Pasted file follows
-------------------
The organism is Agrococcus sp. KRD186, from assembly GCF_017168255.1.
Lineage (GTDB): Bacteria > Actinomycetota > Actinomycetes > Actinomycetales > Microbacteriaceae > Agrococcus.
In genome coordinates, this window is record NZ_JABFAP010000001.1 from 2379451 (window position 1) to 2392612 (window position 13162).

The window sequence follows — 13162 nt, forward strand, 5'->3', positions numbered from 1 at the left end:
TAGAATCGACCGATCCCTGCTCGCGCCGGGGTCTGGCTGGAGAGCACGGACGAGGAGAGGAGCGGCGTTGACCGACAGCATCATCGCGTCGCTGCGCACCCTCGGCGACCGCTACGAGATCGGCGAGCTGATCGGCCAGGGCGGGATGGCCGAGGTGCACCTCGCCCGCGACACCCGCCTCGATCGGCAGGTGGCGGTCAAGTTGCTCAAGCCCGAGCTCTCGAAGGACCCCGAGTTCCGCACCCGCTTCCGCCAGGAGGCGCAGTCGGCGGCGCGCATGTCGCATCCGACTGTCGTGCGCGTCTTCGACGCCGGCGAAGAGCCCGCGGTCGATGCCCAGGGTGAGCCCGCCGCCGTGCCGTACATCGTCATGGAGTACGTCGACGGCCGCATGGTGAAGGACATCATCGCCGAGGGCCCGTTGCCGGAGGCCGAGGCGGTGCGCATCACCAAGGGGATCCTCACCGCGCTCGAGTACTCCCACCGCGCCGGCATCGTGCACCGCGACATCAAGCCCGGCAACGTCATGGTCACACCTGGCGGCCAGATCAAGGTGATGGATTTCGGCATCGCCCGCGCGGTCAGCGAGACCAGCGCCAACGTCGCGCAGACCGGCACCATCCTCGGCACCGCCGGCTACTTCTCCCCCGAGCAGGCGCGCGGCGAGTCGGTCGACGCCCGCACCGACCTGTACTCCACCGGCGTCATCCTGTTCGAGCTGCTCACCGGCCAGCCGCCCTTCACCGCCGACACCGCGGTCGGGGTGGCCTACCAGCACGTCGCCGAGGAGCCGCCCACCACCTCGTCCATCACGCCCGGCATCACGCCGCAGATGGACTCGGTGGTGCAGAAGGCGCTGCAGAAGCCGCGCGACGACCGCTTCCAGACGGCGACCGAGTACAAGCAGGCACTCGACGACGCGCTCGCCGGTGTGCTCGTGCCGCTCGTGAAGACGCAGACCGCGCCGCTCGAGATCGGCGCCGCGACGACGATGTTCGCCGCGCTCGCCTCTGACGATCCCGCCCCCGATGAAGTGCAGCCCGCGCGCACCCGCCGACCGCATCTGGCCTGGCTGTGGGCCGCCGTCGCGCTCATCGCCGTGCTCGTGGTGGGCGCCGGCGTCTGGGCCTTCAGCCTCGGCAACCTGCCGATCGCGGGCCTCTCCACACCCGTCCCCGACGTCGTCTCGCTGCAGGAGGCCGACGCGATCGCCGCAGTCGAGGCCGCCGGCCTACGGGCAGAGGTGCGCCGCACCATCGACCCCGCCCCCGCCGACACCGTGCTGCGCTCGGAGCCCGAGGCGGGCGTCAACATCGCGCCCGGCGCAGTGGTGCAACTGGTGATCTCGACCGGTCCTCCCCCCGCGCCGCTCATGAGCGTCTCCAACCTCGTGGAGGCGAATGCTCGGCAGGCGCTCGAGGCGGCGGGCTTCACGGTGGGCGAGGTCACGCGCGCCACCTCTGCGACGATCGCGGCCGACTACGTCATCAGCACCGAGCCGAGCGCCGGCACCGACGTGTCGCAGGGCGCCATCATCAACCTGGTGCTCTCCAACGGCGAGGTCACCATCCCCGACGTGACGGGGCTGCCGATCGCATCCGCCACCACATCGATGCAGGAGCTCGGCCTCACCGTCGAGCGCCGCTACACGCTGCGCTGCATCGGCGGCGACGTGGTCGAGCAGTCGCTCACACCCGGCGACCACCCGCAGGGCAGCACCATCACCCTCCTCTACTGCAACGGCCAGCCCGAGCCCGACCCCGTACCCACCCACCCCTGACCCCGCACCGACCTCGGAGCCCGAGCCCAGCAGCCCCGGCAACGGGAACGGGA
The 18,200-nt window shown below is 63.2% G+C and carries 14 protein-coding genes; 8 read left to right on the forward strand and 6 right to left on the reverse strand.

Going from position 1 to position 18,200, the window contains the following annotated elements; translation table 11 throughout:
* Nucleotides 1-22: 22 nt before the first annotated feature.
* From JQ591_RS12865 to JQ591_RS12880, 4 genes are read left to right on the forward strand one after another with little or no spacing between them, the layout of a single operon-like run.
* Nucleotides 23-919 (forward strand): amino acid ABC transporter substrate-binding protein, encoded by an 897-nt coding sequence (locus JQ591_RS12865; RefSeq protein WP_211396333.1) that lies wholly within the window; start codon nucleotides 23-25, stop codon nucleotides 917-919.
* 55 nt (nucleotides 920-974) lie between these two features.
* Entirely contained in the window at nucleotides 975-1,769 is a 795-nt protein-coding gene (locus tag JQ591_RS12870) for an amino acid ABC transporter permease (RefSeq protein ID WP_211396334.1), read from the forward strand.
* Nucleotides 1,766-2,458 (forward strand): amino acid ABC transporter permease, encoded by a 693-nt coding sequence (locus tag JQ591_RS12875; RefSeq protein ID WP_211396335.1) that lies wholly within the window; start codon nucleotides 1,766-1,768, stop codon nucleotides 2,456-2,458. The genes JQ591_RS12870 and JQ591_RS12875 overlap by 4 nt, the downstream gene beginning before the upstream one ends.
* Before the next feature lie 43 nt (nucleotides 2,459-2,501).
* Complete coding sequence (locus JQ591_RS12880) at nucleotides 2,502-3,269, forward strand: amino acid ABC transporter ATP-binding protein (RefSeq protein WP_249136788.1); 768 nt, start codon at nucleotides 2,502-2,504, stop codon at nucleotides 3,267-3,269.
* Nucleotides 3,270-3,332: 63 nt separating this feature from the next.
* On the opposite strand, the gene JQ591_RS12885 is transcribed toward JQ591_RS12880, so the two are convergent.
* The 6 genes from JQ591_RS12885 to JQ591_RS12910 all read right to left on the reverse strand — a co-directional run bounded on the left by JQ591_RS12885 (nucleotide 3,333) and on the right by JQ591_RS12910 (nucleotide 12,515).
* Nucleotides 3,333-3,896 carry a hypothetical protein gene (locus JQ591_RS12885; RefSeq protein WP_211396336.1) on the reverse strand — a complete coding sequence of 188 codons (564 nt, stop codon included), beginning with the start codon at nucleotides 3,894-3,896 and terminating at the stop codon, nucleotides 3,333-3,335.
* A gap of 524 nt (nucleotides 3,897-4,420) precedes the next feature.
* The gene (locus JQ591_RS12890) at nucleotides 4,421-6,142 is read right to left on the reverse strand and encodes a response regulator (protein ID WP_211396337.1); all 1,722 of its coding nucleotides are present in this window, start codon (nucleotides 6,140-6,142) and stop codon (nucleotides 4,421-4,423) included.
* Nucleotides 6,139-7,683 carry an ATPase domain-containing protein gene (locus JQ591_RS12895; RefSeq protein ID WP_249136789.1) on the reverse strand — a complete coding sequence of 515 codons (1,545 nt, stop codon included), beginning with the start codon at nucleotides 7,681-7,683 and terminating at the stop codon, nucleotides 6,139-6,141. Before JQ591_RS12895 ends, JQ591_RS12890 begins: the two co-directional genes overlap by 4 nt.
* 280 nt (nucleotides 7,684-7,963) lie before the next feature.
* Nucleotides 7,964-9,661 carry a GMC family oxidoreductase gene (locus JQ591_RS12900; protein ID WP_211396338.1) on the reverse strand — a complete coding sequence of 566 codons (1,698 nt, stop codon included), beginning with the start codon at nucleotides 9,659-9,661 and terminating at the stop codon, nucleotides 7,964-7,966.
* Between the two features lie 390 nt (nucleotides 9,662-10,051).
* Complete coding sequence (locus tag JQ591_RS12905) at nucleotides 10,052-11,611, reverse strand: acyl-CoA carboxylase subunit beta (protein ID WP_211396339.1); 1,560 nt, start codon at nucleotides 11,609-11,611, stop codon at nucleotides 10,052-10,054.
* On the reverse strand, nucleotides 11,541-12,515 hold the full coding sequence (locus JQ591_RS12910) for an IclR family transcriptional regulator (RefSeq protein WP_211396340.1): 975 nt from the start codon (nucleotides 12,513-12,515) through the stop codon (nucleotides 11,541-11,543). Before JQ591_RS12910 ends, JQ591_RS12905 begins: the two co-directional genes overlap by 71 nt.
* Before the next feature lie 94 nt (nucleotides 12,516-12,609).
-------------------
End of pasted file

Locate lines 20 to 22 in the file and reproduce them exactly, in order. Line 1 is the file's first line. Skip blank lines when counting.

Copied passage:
* A gap of 524 nt (nucleotides 3,897-4,420) precedes the next feature.
* The gene (locus JQ591_RS12890) at nucleotides 4,421-6,142 is read right to left on the reverse strand and encodes a response regulator (protein ID WP_211396337.1); all 1,722 of its coding nucleotides are present in this window, start codon (nucleotides 6,140-6,142) and stop codon (nucleotides 4,421-4,423) included.
* Nucleotides 6,139-7,683 carry an ATPase domain-containing protein gene (locus JQ591_RS12895; RefSeq protein ID WP_249136789.1) on the reverse strand — a complete coding sequence of 515 codons (1,545 nt, stop codon included), beginning with the start codon at nucleotides 7,681-7,683 and terminating at the stop codon, nucleotides 6,139-6,141. Before JQ591_RS12895 ends, JQ591_RS12890 begins: the two co-directional genes overlap by 4 nt.